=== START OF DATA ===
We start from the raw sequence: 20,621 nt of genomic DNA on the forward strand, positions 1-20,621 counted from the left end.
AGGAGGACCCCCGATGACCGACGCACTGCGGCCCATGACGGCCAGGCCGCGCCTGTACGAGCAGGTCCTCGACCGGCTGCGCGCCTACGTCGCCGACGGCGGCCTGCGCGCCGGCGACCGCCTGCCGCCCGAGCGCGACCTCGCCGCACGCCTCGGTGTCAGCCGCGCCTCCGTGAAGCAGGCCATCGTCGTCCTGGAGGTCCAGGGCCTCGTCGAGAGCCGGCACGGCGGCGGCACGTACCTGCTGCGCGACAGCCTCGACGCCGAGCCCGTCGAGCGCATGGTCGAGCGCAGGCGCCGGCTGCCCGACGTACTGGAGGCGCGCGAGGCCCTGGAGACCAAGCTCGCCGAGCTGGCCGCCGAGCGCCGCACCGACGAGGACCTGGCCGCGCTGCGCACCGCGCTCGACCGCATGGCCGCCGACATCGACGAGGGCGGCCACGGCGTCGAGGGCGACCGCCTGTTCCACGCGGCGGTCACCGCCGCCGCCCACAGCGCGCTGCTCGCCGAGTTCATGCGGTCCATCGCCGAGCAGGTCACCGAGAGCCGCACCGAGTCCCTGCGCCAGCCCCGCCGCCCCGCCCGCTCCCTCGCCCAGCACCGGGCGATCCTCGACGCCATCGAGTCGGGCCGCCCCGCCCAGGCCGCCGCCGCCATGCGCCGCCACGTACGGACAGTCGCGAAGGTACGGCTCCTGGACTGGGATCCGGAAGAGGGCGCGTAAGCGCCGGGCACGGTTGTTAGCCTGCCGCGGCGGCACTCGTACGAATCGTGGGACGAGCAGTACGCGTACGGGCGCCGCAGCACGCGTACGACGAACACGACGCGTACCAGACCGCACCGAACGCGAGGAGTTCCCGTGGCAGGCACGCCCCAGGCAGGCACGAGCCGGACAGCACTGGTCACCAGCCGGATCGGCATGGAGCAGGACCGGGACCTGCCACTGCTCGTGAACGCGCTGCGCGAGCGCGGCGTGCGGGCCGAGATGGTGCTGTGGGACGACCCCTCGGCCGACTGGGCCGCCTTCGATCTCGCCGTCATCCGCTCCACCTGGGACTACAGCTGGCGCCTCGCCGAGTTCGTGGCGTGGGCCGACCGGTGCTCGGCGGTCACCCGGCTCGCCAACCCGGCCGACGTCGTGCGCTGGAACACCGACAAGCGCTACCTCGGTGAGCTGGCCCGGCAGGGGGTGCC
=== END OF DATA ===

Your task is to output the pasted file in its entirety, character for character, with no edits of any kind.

We start from the raw sequence: 20,621 nt of genomic DNA on the forward strand, positions 1-20,621 counted from the left end.
AGGAGGACCCCCGATGACCGACGCACTGCGGCCCATGACGGCCAGGCCGCGCCTGTACGAGCAGGTCCTCGACCGGCTGCGCGCCTACGTCGCCGACGGCGGCCTGCGCGCCGGCGACCGCCTGCCGCCCGAGCGCGACCTCGCCGCACGCCTCGGTGTCAGCCGCGCCTCCGTGAAGCAGGCCATCGTCGTCCTGGAGGTCCAGGGCCTCGTCGAGAGCCGGCACGGCGGCGGCACGTACCTGCTGCGCGACAGCCTCGACGCCGAGCCCGTCGAGCGCATGGTCGAGCGCAGGCGCCGGCTGCCCGACGTACTGGAGGCGCGCGAGGCCCTGGAGACCAAGCTCGCCGAGCTGGCCGCCGAGCGCCGCACCGACGAGGACCTGGCCGCGCTGCGCACCGCGCTCGACCGCATGGCCGCCGACATCGACGAGGGCGGCCACGGCGTCGAGGGCGACCGCCTGTTCCACGCGGCGGTCACCGCCGCCGCCCACAGCGCGCTGCTCGCCGAGTTCATGCGGTCCATCGCCGAGCAGGTCACCGAGAGCCGCACCGAGTCCCTGCGCCAGCCCCGCCGCCCCGCCCGCTCCCTCGCCCAGCACCGGGCGATCCTCGACGCCATCGAGTCGGGCCGCCCCGCCCAGGCCGCCGCCGCCATGCGCCGCCACGTACGGACAGTCGCGAAGGTACGGCTCCTGGACTGGGATCCGGAAGAGGGCGCGTAAGCGCCGGGCACGGTTGTTAGCCTGCCGCGGCGGCACTCGTACGAATCGTGGGACGAGCAGTACGCGTACGGGCGCCGCAGCACGCGTACGACGAACACGACGCGTACCAGACCGCACCGAACGCGAGGAGTTCCCGTGGCAGGCACGCCCCAGGCAGGCACGAGCCGGACAGCACTGGTCACCAGCCGGATCGGCATGGAGCAGGACCGGGACCTGCCACTGCTCGTGAACGCGCTGCGCGAGCGCGGCGTGCGGGCCGAGATGGTGCTGTGGGACGACCCCTCGGCCGACTGGGCCGCCTTCGATCTCGCCGTCATCCGCTCCACCTGGGACTACAGCTGGCGCCTCGCCGAGTTCGTGGCGTGGGCCGACCGGTGCTCGGCGGTCACCCGGCTCGCCAACCCGGCCGACGTCGTGCGCTGGAACACCGACAAGCGCTACCTCGGTGAGCTGGCCCGGCAGGGGGTGCC